An Icon of Aviation

25 Jun 21 6 Comments

I have a guest post this week by Nicholas Brown, the Campus President of Spartan College of Aeronautics and Technology. The college has been rebuilding a replica of Little Stinker, the Pitts Special flown by Betty Skelton. I’ll let Nicholas tell you all about it but first I wanted to share this video from an airshow at Gatwick Airport in 1949 where you can see Skelton flying the famous Little Stinker.

Everyone at Spartan is very excited about this project and I jumped at the chance to share it with all of you.


An Icon of Aviation

by Nicholas Brown

Spartan College of Aeronautics and Technology has gotten its hands on one iconic plane by a female aviator who broke records, gender-barriers, and glass ceilings. The Spartan College Colorado location is giving the historic Pitts Special biplane, identical to the plane flown by female aerobatic flying superstar Betty Skelton, a complete rebuild by students and instructors.

The Pitts Special was created by a man named Curtis Pitts – hence the name! He created the beautiful aerobatic biplane in 1943 and its prototype was first flown in September 1944. The design has been continuously refined since the prototype’s first flight; however, the current Pitts S-2 still remains quite close to the original concept in design. All single-seat (S-1) and two seats (S-2) Pitts Specials are variations of the basic design.

In an unfortunate turn of events, this first Pitts Special was sadly involved in a crash after being sold to a crop duster. However, the second produced Pitts Special biplane was flown in several air shows, and eventually sold to the iconic Betty Skelton, to which she lovingly named it the “Little Stinker.”

Betty Skelton was known as “The First Lady of Firsts” and blew the doors open for women of her time – and those to follow. As a child, Betty played with model planes, not dolls. She didn’t let traditional gender roles of her time get in the way of her dream of becoming a pilot. And she did just that and more. She innovated in aviation, astronautics, auto racing, and advertising.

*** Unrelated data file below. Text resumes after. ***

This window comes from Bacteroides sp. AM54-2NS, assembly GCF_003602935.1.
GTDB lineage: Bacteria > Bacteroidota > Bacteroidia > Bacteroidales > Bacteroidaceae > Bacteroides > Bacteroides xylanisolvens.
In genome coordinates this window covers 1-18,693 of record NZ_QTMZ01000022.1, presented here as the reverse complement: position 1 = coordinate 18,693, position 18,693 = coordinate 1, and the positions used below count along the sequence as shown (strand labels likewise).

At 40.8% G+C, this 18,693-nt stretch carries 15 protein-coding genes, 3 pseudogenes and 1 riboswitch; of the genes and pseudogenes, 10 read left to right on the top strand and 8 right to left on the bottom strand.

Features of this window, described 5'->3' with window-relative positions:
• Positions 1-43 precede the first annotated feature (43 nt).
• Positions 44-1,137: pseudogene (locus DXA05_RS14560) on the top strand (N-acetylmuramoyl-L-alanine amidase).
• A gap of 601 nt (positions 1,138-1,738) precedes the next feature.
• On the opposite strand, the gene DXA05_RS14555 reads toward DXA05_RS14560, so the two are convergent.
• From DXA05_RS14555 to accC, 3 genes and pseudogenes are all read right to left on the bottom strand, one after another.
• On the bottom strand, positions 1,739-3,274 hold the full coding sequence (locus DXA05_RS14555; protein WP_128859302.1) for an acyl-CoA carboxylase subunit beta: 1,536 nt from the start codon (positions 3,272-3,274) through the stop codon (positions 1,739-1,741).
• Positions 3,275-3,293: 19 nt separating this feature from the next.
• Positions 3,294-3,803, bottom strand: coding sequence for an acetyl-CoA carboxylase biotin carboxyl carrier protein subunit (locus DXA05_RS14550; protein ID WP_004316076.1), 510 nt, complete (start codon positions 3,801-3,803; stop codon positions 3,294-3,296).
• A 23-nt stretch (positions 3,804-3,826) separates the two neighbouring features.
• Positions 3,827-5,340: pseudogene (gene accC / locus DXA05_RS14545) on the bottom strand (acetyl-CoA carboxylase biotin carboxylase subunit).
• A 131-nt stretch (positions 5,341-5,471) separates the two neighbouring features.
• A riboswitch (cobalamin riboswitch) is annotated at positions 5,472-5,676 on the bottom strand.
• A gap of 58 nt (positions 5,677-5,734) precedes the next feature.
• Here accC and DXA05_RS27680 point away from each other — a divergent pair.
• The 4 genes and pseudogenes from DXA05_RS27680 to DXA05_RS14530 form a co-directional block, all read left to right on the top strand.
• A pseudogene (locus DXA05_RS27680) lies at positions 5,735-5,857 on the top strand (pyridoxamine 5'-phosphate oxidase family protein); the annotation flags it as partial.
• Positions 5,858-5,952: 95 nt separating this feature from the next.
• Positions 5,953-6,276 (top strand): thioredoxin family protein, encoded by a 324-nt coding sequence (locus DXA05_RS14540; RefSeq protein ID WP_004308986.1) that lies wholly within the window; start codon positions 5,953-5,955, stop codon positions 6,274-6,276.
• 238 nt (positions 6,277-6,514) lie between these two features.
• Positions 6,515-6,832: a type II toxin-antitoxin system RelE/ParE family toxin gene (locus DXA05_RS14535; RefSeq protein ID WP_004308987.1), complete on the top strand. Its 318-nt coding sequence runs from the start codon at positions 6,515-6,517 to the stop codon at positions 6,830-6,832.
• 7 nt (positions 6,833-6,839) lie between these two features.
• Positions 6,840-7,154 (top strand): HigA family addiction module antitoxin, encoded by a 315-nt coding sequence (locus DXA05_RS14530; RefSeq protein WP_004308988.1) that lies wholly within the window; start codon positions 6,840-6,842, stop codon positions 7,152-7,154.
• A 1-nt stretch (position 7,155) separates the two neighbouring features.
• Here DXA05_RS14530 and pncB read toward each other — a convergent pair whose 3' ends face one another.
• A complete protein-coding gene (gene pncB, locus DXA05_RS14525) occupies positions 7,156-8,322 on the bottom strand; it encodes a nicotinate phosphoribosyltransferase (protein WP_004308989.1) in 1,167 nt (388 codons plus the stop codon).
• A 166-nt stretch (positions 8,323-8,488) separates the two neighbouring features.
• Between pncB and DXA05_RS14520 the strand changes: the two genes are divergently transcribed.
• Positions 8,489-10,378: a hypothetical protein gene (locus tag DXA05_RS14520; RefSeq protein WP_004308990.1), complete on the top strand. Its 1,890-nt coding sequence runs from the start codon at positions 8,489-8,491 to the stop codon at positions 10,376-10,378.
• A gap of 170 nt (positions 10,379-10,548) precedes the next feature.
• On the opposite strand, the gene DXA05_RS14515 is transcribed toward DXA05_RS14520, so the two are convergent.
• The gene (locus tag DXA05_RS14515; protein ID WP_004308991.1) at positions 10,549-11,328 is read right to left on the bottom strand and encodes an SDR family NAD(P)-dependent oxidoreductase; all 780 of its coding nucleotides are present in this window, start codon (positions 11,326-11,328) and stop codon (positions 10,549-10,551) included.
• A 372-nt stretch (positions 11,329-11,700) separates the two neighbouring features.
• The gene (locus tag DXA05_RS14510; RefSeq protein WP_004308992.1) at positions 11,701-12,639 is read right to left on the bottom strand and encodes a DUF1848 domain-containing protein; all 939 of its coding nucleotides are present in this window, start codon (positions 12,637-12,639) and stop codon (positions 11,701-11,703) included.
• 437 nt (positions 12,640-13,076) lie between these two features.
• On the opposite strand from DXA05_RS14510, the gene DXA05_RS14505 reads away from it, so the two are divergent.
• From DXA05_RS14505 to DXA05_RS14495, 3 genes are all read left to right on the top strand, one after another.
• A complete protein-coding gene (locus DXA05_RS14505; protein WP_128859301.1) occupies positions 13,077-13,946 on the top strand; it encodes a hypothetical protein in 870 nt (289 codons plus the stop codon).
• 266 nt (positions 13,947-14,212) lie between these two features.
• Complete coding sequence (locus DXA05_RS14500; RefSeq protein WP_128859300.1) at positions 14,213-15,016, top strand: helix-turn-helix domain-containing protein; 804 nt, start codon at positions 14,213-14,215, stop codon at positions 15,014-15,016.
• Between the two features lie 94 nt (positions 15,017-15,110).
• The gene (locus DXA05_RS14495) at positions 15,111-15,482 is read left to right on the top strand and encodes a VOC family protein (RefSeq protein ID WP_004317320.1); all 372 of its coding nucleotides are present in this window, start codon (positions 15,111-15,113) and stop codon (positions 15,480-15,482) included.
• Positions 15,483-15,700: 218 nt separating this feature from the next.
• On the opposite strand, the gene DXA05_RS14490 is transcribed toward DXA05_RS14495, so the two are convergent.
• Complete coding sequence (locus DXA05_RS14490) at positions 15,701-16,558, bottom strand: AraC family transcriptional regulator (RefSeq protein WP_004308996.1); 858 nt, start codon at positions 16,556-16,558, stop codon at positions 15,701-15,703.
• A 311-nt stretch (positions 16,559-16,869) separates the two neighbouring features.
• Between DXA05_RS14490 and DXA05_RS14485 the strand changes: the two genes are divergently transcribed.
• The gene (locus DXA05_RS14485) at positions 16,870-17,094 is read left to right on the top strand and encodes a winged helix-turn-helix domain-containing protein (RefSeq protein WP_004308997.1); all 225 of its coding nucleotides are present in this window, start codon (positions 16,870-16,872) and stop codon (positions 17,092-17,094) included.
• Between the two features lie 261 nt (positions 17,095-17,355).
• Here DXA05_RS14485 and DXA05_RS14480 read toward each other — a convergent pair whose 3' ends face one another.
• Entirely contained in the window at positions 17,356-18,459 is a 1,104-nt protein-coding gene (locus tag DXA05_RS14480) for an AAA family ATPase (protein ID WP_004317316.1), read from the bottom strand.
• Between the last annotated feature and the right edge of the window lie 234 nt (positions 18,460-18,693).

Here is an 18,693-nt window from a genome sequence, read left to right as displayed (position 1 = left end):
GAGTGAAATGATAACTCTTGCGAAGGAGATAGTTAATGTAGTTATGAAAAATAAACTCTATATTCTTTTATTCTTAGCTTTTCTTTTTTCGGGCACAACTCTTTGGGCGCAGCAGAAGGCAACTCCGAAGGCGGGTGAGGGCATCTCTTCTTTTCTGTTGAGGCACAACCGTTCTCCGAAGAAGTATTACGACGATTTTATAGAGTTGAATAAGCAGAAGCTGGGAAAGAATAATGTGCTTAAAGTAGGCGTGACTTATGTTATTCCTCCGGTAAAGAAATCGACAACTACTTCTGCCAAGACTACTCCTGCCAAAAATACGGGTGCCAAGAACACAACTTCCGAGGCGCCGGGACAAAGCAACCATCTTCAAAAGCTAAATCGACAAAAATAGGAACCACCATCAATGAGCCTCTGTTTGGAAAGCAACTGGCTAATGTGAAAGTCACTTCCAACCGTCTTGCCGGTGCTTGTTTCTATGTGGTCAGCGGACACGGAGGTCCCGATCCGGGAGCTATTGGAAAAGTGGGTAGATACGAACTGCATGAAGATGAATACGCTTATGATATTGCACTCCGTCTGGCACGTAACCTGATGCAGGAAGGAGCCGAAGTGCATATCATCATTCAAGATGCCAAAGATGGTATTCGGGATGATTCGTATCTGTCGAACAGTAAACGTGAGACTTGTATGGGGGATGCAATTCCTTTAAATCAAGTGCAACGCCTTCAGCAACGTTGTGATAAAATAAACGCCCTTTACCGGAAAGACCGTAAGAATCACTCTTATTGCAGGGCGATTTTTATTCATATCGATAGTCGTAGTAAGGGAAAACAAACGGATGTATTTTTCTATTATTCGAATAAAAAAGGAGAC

Betty Skelton ca. 1950, courtesy of hte State Library and Archives of Florida

Clever, tenacious, and full of gumption, Betty held commercial and instruction pilot certificates, was rated for single-engine land and sea planes and multi-engine aircraft before becoming a test pilot. She set 17 aviation and automobile records and is an impressive women’s land speed record holder for breaking 145.044 m.p.h. in her Corvette at Daytona Beach sand flats. It’s obvious why restoring Betty’s plane at Spartan College is a big deal for us and the history books.

By the time Betty Skelton purchased the Pitts Special she had garnered international attention for her abilities in aerobatic flying. She won the International Aerobatic Championship three years in a row from 1948 to 1952. She continued to shatter ceilings by breaking records in not only flying, but other events all over the country.

In 1965, Betty set an astonishing new land speed record for women when she traveled at over 315 miles per hour in a jet car, she named Green Monster Cyclops at the Bonneville Salt Flats in Utah.

Up until that time, Betty was the only woman to undergo NASA’s physical and psychological tests, identical to those given to the Mercury Seven astronauts, when requested by LOOK Magazine for a cover story. Betty Skelton continuously pushed limits, garnered international attention, and was eventually inducted into 10 separate Halls of Fame.

Anyone can (and should) hear an incredible story like Betty’s and have all the admiration in the world for a woman who pushed limits, broke records, and made things happen for herself. Those qualities and characteristics are certainly admirable in today’s day and age, but to do this in the late 40s, 50s, and 60s is a special level of accomplishment. Betty was the catalyst for other women to pursue their passion in male-dominated spaces.

Because of the huge respect we have for Betty, Spartan College, in partnership with the Spirit of Flight Foundation and Museum in Denver, Colorado, are rebuilding an exact replica of Betty’s “Little Stinker” Pitts Special plane. Today, the actual “Little Stinker,” and oldest surviving Pitts special, hangs in the Smithsonian, but building a replica allows us the opportunity to share her incredible, inspiring story with more people.